Allan Charles Herd

                 Allan's enlistment photos                       

            Credit: Alexander C Heath, whose wife is the niece of Allan Charles Herd


Allan's statement regarding POW conditions:


This is an extract of a 1982 Narrative by former Lance Corporal Allan Herd, Second Sixth (2/6th) Field Company, Royal Australian Engineers, Seventh Division, Army, 2nd Australian Imperial Force. Prisoner at Java, Changi, Burma-Thai Railway and in Japan.
I take up the story where the brutalized & emaciated survivors of the “Death Railway” are shipped to Japan, told by Lance Cpl. Herd.
“ After Saigon….we were sent back to Singapore to await embarkation to Japan. Of the first 2000 prisoners sent on the Jap Hell Ships, only about 300 were to survive, after being torpedoed by American Submarines “Barb”, “Queenfish”, “Pampanito” and “Sealion”. The full account of this hell at sea can be found in Return from the River Kwai.
Subsequent ships got through to Japan when the American submarines were withdrawn for the attack on the Philippines. Entering Camp 17 was like a journey through the Gates of Hell itself; it was freezing cold  with inches of ice underfoot and sleet ice blowing over the ice and snow into the camp 24 hours a day, week in and week out.
The camp was set up on a cliff edge, with electric wires and sentry boxes all around; with the constant sleet and ice adding to the isolation and desolation. . There were no birds, no grass, nothing alive, the fumes from the nearby zinc works had killed everything.
God had forgotten this place on Earth, for to know it was to know death.
The camp could have been Satan’s own; The Camp commander and Japanese and Korean guards were the most cruel and sadistic you could ever find, for they reveled in torture, and death was metered out for the most trivial things; the average person in Australia cannot comprehend and does not believe the suffering of the prisoners.
After the Japanese, the camp was controlled by the Americans, who had been there for some time, being survivors of the Philippines campaign at Bataan and Corregidor. Outside of a small minority, the bulk of them were the lowest form of white men you could find – treacherous racketeers ….who became like animals in order to survive. Men hardly spoke to each other, only snarled…….   The Australians found it particularly hard to be put into different rosters or shifts from their comrades who had supported each other under adversity since 1940.
I will not tell of the terrible torture, of death and sadism practiced by the guards and the Japanese Commandant, for this is told in such books as Slaves of the Son of Heaven.”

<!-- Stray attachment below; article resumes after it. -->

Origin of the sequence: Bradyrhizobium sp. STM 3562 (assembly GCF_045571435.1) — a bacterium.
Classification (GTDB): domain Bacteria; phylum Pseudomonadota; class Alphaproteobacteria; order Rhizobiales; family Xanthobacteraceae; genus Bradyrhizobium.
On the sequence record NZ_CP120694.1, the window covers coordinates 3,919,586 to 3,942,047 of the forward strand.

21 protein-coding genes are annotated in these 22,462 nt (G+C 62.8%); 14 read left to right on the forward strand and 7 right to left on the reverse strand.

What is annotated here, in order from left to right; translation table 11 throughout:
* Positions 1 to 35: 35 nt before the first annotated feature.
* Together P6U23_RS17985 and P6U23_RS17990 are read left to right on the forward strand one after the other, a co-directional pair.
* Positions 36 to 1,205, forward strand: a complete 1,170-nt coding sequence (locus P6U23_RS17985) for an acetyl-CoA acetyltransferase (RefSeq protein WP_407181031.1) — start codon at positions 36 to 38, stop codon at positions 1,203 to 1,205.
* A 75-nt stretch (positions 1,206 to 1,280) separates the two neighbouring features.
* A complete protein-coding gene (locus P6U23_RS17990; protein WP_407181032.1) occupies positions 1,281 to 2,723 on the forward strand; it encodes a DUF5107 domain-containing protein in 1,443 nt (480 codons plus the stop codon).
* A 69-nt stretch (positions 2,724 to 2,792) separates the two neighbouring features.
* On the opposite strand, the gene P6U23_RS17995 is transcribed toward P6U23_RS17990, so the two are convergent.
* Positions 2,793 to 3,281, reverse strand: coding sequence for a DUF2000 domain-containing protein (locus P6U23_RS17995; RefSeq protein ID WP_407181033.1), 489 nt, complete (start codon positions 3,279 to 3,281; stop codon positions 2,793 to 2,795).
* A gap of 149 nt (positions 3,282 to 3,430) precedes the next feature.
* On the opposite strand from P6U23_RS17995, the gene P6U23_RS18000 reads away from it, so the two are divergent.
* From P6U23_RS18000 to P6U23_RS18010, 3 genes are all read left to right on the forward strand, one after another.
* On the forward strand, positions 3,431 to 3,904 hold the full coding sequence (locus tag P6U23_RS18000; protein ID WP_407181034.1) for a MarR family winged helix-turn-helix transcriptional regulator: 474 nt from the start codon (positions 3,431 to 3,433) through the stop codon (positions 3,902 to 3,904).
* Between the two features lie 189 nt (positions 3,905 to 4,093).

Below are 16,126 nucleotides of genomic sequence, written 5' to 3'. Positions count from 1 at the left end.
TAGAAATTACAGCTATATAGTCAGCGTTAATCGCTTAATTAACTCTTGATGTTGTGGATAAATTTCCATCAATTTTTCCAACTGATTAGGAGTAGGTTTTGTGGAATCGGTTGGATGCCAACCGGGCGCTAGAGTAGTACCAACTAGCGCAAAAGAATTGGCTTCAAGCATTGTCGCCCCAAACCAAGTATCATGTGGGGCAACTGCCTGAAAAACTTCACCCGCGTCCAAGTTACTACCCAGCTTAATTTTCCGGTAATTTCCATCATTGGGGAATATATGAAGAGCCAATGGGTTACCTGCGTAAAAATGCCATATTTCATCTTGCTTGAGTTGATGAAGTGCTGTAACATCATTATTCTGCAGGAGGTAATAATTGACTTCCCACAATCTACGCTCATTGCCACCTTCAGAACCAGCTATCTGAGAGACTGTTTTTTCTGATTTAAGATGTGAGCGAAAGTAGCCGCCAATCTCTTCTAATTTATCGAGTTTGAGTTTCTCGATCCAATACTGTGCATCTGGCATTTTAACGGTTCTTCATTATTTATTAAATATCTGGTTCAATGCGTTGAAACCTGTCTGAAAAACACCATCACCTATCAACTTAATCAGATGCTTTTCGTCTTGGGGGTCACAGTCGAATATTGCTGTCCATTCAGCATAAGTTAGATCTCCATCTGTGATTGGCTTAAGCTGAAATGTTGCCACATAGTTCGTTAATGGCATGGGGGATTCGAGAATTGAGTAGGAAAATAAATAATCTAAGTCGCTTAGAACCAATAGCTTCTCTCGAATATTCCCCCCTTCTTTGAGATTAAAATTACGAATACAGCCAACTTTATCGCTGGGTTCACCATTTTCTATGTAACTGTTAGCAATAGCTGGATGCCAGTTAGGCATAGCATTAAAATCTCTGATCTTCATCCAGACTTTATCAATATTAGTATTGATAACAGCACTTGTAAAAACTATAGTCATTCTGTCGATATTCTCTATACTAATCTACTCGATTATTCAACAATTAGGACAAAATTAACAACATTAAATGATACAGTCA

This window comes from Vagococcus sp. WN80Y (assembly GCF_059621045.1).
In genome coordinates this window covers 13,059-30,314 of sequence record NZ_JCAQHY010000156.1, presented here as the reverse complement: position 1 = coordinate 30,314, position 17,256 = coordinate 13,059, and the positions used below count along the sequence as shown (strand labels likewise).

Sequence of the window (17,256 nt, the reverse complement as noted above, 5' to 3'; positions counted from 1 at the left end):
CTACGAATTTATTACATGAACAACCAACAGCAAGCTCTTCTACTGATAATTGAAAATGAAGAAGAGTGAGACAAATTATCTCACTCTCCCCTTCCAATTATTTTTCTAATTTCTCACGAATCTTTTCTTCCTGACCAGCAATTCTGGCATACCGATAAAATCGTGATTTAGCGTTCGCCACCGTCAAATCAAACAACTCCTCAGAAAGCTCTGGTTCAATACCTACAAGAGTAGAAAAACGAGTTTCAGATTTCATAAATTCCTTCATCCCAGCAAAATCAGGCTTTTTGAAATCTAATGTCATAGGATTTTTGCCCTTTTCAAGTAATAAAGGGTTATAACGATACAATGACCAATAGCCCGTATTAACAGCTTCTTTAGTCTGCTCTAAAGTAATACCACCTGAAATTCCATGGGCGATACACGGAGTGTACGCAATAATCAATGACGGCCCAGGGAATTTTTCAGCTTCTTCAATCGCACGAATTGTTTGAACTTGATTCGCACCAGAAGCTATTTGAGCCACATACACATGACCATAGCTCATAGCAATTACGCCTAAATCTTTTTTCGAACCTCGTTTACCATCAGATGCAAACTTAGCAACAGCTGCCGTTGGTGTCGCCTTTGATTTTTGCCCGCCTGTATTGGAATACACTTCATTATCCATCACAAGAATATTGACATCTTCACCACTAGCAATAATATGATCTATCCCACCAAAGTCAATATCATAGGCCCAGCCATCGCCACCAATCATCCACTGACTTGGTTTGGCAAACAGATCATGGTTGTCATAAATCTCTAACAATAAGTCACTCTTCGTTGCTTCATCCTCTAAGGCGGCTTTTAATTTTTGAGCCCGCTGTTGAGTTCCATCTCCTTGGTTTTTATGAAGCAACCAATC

The Australians were put to work in the nearby Mitsui coalmine which eventually collapsed in the late 1950’s with great loss of life. “ It was the biggest and oldest in Japan …where death would reap a bountiful harvest ….among the miners.  Every man had his quota of trucks to fill before he could finish  ….. 12 hours each shift…..the last two where he would be belted and driven by his “Joe”  (Korean Guard) to finish on time. 
Men’s lungs collapsed from the terrible cold and they died in terrible agony and there was nothing anyone could do. Prisoners were fed a starvation diet of millet (birdseed), which passed through the body in less than an hour, and the hunger then worse than ever. There was no laughter, no joking or horseplay that characterized the Australian character, just terrible cold, and starvation, and work in the bowels of the Earth. After a while we did not even speak, we knew we were doomed, and death would be a welcome release.”
Lance Corporal Alan Herd had been too sick to go down the mine “I knew my days were numbered, for I was living in another world, the twilight world where there was no hate, nor fear of death, no wanting to go home, only a peace so complete that it cannot be described.  Then it came, on a bright clear day – thousands of bombers and fighters that the sky was black with them  …..   the ground and the buildings shook …the fighter escorts swooped so low and must have realized we were prisoners … no bombs fell on us.
A few days later no shifts went to the mines  … we realized the War was over. So terrible had been the suffering, so far gone were the men, so exhausted and spent  …  there was not one cheer  …  just nothing. If anyone spoke, he was snarled at and abused.
The Japanese disappeared after about a week and we were found by American War Correspondents, who parachuted into the camp and contacted MacArthur’s Headquarters; bombers then dropped food into the camp.
After about four weeks the Australians were moved by train. “We came to the site of the city of Nagasaki … the atom bomb meant nothing to us, but if the human race could all see what we saw … no life, be it human, bird, insect, no nothing, just desolation and destruction for hour after hour as the train stopped and started  … there would be no more war.”
We were put aboard a hospital ship, the USS Haven (a name so appropriate), in the harbour. The Americans cheered us and gave us coffee and donuts.  However they did not touch us or shake our hands, for we were not human to look at. We were more like animals, with lice and coal dust ground into our shaven scalps and eyes, with our starved bodies in rags”

Note: The story of Australians at Camp 17 is told in “Sappers of the Silent Seventh”, published by the Seventh Division Engineers Association, Sydney, 1982.

and "Slaves of the Son of Heaven"  by R. H. Whitecross, published 1951


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